The latest independent feature to come out of Idaho's filmmaking scene is part psychological drama, part teen angst exploration and part incisive comedy. But here's where it really stands out from the local sceneit's also a kid's movie.
Tangerine and Lolly, produced by Totally New Faces Productions, is the story of two young sisters with four years between them, who find themselves drifting apart as the older sister enters high school. Tangerine, the older sister, begins to make new friends and follow new interests while spending increasingly less time with her younger sister Lolly. To cope with her newfound loneliness, as well as to show Tangerine what she is capable of, Lolly begins work on an idea the two had often discussedlaunching a tabloid-like journal covering all the gossip and juicy happenings at each of their schools. The success of the journal leads to numerous complications and situations that threaten to drive the sisters even further apart, and the result is a film that kids and their entire families should enjoy.
"You can take your grandma to this movie," explains producer, writer and co-director Dave Turner. A showbusiness veteran with some 60 years in the movie and television industry, the 74-year-old Turner is also known locally for the program Bits and Pieces, a children's variety show that airs on TVTV every Monday and Friday at 6 p.m. It was through this public access show that Turner came into contact with most of the talent featured both in front of and behind the camera for Tangerine and Lolly.
Sharing the directorial reins with Turner is Jesse Cordtz, a 24-year-old film enthusiast who also teaches courses in animation at Boise State. Just last year, Cordtz came in second place in a nationwide animation competition, and was offered an internship at Miramax Films. "I declined because it was unpaid and I knew I'd need money if I was living in Los Angeles," explains Cordtz. "So instead, I stayed here and made a film."
A true sense of community spirit colors every aspect of the film. Cooperation from Boise Parks and Recreation allowed access to locations throughout the city, and a local Wal-Mart helped out by contributing supplies to the filmmakers. The production crew on the film was mainly comprised of members of the Boise State film club, Dead Eight, an organization Cordtz was president of for two years. Boise State helped by providing the cameras, editing facilities and other needed production equipment. The two lead actresses playing Tangerine and Lolly are Boise sisters Sara and Kelsie Jenkins, who were discovered through the Bits and Pieces program. Sara, who plays Tangerine, was a regular participant in the show for about a year, and her younger sister Kelsie, although not as closely involved with that program, proved to be so natural a performer that, according to Cordtz, it made perfect sense to cast her.
After its run at the Flicks, the film will be sent to an organization called Kids First, which will in turn enter the film in more than 70 family oriented film festivals worldwide. "We're not doing this to get rich or make lots of money," Turner points out, adding that any net proceeds the film makes will be donated to the Idaho Food Bank.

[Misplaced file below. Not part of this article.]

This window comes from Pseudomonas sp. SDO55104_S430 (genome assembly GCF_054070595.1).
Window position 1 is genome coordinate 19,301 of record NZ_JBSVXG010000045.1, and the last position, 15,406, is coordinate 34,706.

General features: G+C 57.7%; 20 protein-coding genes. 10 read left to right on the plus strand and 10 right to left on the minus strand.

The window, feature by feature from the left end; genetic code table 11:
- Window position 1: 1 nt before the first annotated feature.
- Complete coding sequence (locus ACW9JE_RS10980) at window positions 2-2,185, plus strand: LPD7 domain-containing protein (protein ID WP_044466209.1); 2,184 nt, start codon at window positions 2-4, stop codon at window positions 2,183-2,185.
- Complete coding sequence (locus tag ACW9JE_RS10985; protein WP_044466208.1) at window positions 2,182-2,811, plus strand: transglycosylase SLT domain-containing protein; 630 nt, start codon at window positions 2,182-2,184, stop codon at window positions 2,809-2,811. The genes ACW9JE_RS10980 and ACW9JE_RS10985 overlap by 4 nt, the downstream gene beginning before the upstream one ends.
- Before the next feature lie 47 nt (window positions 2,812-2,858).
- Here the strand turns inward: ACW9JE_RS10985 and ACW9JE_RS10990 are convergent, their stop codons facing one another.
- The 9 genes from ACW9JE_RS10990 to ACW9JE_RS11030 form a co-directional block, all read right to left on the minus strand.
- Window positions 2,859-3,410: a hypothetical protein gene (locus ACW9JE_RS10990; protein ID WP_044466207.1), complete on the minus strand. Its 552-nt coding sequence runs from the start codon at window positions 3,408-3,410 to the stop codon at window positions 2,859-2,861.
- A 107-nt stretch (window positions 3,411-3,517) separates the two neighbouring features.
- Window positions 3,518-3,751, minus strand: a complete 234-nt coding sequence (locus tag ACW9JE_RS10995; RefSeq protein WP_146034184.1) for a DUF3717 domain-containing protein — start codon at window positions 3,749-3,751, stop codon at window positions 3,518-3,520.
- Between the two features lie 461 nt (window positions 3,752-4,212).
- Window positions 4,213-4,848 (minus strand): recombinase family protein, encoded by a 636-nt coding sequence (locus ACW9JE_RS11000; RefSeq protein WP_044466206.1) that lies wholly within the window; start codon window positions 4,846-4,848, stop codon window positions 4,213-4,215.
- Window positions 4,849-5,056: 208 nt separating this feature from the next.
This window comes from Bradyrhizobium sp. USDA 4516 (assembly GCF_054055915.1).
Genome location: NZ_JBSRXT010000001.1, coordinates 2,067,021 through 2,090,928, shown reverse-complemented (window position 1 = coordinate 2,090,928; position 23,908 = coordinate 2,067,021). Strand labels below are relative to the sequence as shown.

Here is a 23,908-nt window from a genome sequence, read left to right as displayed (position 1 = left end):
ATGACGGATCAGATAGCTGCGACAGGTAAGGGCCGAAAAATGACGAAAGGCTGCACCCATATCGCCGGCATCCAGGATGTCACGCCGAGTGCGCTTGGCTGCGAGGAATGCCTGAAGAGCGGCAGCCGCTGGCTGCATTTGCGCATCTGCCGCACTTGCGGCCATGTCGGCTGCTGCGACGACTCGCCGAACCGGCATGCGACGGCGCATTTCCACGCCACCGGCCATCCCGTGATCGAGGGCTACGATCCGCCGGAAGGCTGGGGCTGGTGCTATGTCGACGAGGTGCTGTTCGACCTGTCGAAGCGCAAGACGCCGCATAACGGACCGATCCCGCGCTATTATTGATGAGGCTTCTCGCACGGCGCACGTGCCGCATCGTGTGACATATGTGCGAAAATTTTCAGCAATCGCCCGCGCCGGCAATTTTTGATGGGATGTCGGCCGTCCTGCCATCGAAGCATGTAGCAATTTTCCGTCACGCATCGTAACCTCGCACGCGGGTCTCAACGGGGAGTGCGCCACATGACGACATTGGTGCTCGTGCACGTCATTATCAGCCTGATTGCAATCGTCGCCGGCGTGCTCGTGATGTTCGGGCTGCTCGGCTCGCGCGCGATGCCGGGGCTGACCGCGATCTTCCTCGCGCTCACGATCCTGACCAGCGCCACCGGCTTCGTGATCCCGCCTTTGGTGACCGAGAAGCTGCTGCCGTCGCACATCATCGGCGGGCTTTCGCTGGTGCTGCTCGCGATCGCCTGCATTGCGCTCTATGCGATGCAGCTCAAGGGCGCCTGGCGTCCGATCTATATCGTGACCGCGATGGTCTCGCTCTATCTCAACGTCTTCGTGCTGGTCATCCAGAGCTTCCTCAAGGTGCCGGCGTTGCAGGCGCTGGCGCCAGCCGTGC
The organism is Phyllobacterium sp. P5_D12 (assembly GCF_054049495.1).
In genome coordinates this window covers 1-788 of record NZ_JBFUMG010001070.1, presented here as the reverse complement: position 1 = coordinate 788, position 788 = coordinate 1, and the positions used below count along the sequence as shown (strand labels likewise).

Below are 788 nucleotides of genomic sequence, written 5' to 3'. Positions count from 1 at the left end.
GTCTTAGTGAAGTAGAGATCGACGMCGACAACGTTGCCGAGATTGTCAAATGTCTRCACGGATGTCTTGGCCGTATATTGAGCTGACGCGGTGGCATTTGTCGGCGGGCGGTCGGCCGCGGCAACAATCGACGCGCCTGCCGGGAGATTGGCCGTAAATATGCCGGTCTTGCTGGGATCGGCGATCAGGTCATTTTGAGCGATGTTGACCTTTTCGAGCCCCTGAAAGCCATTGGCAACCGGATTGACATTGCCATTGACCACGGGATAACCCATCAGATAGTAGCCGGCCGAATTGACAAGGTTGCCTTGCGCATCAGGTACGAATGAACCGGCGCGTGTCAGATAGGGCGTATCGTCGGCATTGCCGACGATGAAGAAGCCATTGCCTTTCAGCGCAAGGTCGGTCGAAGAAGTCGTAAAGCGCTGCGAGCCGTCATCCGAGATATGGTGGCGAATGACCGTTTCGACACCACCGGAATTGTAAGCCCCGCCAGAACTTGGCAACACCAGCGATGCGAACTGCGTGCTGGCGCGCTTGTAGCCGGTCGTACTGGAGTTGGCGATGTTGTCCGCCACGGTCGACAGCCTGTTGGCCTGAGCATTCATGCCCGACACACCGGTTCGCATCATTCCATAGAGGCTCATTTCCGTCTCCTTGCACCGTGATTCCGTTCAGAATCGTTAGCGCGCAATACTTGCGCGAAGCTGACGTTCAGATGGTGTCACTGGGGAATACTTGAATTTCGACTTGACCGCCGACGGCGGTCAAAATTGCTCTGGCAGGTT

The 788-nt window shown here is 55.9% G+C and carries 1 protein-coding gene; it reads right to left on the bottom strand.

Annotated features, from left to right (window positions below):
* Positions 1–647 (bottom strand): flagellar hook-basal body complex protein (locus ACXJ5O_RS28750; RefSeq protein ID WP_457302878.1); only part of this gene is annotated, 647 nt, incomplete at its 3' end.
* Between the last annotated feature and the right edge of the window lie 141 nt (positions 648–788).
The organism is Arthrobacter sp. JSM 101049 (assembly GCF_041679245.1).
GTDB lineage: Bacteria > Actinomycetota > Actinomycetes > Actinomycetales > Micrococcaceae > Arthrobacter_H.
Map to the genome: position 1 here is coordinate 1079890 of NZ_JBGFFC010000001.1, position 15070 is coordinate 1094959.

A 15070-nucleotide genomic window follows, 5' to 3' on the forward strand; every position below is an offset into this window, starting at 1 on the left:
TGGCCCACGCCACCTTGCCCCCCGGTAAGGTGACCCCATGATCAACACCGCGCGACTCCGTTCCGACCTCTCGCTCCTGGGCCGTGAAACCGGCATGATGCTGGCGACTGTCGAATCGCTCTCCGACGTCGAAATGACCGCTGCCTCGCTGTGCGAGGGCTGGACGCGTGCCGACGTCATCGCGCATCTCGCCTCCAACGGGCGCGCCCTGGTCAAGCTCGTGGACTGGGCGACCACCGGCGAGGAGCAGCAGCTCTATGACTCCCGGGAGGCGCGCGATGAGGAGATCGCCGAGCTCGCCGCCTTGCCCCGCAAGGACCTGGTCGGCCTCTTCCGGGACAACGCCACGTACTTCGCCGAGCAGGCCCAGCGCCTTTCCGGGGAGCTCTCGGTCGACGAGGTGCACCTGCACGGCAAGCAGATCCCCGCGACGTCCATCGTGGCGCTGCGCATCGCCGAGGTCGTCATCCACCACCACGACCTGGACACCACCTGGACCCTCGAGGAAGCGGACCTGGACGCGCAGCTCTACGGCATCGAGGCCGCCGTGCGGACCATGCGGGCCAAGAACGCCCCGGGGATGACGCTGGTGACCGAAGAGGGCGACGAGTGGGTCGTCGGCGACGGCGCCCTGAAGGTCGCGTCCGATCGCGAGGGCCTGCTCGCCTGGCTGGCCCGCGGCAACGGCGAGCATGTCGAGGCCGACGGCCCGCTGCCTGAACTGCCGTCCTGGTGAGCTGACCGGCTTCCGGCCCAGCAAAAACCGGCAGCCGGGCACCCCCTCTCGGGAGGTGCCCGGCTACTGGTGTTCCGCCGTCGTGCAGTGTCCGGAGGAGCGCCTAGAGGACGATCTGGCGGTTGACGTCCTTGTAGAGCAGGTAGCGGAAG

With the production schedule extending over a year and a half and spanning two summers, not all cast and crew members stayed with the project for the duration.
The dedication of the two lead actors and the two main production members paid off, however. After serving as director of photography for the first six months of production, Cordtz found himself gradually assuming more and more responsibility on the project. In addition to ultimately sharing the directing chores with Turner, he also edited the film, using the winter between the summer shoots to accomplish much of this.
"We work well together," Cordtz says of his experience with Turner. "He's been in this industry a long time, and he's got every kind of story you can imagine and an answer for everything."
"It's about the kids," Turner says, stressing the amount of hard work and dedication everyone gave.
As for their next project, Turner is currently at work on a script titled The Rich Sisters, which deals with two girls' attempts to help their mother run for state Senate, and although geared for a slightly older audience than Tangerine, it will still be family friendly. "Most films you hear about being shot in this area try to be all hard-edged," Cordtz says, and explains that their films are definitely safe for everybody.
As for Saturday's premiere, "Everybody is invited," Turner offers. Pointing out the lack of film production studios in our area, Turner hopes their film may inspire others as well. "The best film school you can ever go to is experience," he says, and with Tangerine and Lolly complete and the next project due to start shooting in June, the story of Totally New Faces Productions is already an inspirational one.
Tangerine and Lolly debuts Saturday, May 13, at 3 p.m. at The Flicks Theater. The premiere will be followed by a luncheon, during which the filmmakers and stars will meet and greet the crowd. See Boise Weekly's Movie Times on page 33 for additional screening times.
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